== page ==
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February 13, 2013
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Daily news coverage of the railroad industry

  Industry Update 
  • Calif. rail plan highlights Class I development programs
    U.S. Class I railroads' projects worth $15 billion are among the highlights of a preliminary California State Rail Plan, according to Caltrans, the state transportation agency. The plan said the railroads' investments in "maintenance, capacity expansion, locomotives, and rolling stock" are essential to California's economy. The report also stressed the "critical role" of freight railroads to state shippers and the U.S. rail system. (2/12) LinkedInFacebookTwitterEmail this Story
  Infrastructure & Economic Spotlight  
  • Analysis: U.S. cuts deficit without facing long-term problem
    The U.S. is cutting its budget deficit, but Congress' inability to control spending on entitlements means public debt will increase to 87% of gross domestic product by 2023, up from 73%, according to The Economist. "Cutting discretionary spending is politically appealing because it arouses less anger than cutting entitlements or raising taxes, and because the specifics are left to congressional negotiators each year," the magazine notes. "Yet it is hardly ideal for the economy." The Economist (tiered subscription model) (2/9) LinkedInFacebookTwitterEmail this Story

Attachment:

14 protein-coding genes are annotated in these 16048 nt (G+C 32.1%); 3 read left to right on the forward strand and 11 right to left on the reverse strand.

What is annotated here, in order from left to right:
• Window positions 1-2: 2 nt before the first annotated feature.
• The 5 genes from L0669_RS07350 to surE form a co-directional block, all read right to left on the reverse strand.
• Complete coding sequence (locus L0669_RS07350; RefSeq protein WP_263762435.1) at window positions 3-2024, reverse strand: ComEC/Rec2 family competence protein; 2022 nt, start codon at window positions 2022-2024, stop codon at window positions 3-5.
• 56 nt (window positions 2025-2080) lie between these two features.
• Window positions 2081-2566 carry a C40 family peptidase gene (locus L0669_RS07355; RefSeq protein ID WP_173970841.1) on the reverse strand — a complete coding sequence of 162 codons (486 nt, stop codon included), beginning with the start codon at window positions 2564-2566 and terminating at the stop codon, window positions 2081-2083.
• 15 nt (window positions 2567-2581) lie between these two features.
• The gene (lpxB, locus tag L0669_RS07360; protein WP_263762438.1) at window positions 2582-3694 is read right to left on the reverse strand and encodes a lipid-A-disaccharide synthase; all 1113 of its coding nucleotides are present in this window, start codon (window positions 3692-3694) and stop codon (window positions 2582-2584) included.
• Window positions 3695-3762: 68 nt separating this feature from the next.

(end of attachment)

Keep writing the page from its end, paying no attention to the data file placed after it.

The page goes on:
• $6.9B XpressWest HSR project awaits loan approval
    The $6.9 billion XpressWest high-speed rail project between Victorville, Calif., and Las Vegas is awaiting approval of a $5.5 billion federal loan request before construction begins, according to XpressWest COO Andrew Mack. The group applied for a loan in December 2010 and there's an average 19-month completion time for Railroad Rehabilitation and Improvement Financing loan applications, added Mack. If approved, construction could start within a year. The project would take five years to finish. (Las Vegas) (2/12) LinkedInFacebookTwitterEmail this Story
  Energy & Environmental Watch 
  • CSX helps company cut emissions by 20%, save money
    CSX's intermodal rail helped Ocean Spray reduce its transportation-related carbon emissions by 20% and save on transportation expenses. Ocean Spray "identified a road-rail intermodal opportunity from the East Coast distribution center" and chose CSX as a viable transportation alternative, according to a Massachusetts Institute of Technology study. The joint venture showed the environmental and economic benefits of converting more truckloads to intermodal rail, the study noted. (2/12) LinkedInFacebookTwitterEmail this Story
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